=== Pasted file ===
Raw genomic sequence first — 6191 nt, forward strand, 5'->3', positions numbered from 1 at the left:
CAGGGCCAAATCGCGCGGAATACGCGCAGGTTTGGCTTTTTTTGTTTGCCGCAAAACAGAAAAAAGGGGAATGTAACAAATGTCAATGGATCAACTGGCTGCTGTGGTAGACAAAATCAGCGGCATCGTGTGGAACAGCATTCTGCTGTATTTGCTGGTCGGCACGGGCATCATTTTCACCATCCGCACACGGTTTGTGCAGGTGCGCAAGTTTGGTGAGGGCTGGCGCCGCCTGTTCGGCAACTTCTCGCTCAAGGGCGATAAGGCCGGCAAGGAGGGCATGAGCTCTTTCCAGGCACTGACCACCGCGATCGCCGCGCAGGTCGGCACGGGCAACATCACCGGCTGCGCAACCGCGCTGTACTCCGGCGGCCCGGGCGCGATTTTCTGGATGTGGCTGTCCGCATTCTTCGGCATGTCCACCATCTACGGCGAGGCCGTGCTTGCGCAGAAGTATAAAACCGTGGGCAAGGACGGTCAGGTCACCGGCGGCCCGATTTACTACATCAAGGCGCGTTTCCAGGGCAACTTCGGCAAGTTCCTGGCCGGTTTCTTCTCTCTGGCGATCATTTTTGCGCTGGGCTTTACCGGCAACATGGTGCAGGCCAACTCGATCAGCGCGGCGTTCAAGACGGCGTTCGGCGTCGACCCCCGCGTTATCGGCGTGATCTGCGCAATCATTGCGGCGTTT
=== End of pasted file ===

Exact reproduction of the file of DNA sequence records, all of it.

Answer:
Raw genomic sequence first — 6191 nt, forward strand, 5'->3', positions numbered from 1 at the left:
CAGGGCCAAATCGCGCGGAATACGCGCAGGTTTGGCTTTTTTTGTTTGCCGCAAAACAGAAAAAAGGGGAATGTAACAAATGTCAATGGATCAACTGGCTGCTGTGGTAGACAAAATCAGCGGCATCGTGTGGAACAGCATTCTGCTGTATTTGCTGGTCGGCACGGGCATCATTTTCACCATCCGCACACGGTTTGTGCAGGTGCGCAAGTTTGGTGAGGGCTGGCGCCGCCTGTTCGGCAACTTCTCGCTCAAGGGCGATAAGGCCGGCAAGGAGGGCATGAGCTCTTTCCAGGCACTGACCACCGCGATCGCCGCGCAGGTCGGCACGGGCAACATCACCGGCTGCGCAACCGCGCTGTACTCCGGCGGCCCGGGCGCGATTTTCTGGATGTGGCTGTCCGCATTCTTCGGCATGTCCACCATCTACGGCGAGGCCGTGCTTGCGCAGAAGTATAAAACCGTGGGCAAGGACGGTCAGGTCACCGGCGGCCCGATTTACTACATCAAGGCGCGTTTCCAGGGCAACTTCGGCAAGTTCCTGGCCGGTTTCTTCTCTCTGGCGATCATTTTTGCGCTGGGCTTTACCGGCAACATGGTGCAGGCCAACTCGATCAGCGCGGCGTTCAAGACGGCGTTCGGCGTCGACCCCCGCGTTATCGGCGTGATCTGCGCAATCATTGCGGCGTTT